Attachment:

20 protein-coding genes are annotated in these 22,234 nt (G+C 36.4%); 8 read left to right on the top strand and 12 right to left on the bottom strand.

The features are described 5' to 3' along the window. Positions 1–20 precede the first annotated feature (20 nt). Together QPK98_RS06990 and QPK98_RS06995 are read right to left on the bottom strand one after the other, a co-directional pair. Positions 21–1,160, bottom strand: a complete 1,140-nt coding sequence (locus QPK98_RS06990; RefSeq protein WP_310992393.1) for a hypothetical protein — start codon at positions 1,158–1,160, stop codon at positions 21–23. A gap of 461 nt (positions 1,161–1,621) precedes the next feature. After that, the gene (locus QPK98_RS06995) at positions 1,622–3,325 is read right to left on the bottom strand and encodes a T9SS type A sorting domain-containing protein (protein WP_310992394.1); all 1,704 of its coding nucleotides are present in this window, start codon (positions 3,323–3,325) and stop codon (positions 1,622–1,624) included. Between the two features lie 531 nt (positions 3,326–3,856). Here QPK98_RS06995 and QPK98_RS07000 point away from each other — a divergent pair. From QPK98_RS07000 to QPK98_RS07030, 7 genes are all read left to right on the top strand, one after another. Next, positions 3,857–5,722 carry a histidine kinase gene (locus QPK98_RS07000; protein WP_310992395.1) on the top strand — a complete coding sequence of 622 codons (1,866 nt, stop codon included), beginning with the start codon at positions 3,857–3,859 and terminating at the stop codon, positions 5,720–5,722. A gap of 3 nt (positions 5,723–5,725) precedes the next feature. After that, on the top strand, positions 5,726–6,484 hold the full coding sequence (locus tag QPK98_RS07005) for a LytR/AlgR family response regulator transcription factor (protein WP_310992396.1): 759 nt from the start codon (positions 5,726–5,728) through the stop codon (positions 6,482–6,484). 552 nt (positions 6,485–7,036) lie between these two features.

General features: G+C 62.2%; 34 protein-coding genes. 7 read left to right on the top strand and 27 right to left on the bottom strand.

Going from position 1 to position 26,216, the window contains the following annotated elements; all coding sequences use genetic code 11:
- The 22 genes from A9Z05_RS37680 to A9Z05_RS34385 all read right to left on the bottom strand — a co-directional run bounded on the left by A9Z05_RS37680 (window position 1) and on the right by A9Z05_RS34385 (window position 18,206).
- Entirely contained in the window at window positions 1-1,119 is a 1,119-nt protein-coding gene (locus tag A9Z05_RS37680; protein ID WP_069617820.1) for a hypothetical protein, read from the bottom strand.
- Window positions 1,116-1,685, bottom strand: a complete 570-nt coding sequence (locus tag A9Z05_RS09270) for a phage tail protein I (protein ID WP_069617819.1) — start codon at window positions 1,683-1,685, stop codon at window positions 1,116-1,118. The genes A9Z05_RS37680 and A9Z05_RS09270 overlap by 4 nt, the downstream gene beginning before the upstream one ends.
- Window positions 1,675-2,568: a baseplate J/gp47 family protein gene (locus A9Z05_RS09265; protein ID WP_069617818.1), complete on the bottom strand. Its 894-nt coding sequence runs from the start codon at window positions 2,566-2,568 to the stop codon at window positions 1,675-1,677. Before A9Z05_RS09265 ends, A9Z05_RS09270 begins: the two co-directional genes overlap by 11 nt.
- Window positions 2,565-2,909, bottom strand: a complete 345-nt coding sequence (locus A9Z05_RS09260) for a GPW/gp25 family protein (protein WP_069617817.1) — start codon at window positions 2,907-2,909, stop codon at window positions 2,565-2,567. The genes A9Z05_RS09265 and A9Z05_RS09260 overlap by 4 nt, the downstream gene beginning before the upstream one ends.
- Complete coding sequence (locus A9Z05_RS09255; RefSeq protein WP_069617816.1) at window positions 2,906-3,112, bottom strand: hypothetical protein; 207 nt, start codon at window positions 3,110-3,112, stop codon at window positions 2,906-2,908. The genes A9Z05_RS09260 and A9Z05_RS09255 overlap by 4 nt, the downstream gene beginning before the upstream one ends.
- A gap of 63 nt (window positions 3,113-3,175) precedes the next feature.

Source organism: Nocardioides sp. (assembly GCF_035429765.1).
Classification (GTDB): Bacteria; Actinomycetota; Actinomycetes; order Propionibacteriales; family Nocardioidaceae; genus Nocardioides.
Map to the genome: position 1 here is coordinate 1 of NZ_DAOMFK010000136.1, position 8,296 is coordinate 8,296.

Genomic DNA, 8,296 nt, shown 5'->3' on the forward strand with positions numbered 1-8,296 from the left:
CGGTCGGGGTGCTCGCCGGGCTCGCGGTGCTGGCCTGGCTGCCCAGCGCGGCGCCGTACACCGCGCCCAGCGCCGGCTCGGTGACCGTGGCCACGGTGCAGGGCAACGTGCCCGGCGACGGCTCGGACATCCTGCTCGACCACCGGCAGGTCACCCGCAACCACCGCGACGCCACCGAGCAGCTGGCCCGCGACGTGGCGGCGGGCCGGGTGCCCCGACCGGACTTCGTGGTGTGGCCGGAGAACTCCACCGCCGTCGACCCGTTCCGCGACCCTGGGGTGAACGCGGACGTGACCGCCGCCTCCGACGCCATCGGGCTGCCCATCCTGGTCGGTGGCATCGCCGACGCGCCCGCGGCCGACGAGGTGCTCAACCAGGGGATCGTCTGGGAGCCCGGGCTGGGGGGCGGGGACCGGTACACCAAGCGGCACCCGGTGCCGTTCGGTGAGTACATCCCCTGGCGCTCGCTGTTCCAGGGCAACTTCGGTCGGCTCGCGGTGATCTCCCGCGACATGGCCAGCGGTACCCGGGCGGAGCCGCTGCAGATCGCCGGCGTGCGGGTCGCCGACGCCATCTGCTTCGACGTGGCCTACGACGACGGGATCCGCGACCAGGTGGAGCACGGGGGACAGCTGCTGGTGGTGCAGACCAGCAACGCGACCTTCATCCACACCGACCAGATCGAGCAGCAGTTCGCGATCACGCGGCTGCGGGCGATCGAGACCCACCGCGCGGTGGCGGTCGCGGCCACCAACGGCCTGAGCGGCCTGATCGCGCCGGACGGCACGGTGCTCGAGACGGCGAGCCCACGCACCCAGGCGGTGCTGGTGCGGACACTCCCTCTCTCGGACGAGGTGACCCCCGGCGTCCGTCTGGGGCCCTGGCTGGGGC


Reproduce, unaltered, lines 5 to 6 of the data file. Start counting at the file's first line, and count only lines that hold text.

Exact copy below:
- The 22 genes from A9Z05_RS37680 to A9Z05_RS34385 all read right to left on the bottom strand — a co-directional run bounded on the left by A9Z05_RS37680 (window position 1) and on the right by A9Z05_RS34385 (window position 18,206).
- Entirely contained in the window at window positions 1-1,119 is a 1,119-nt protein-coding gene (locus tag A9Z05_RS37680; protein ID WP_069617820.1) for a hypothetical protein, read from the bottom strand.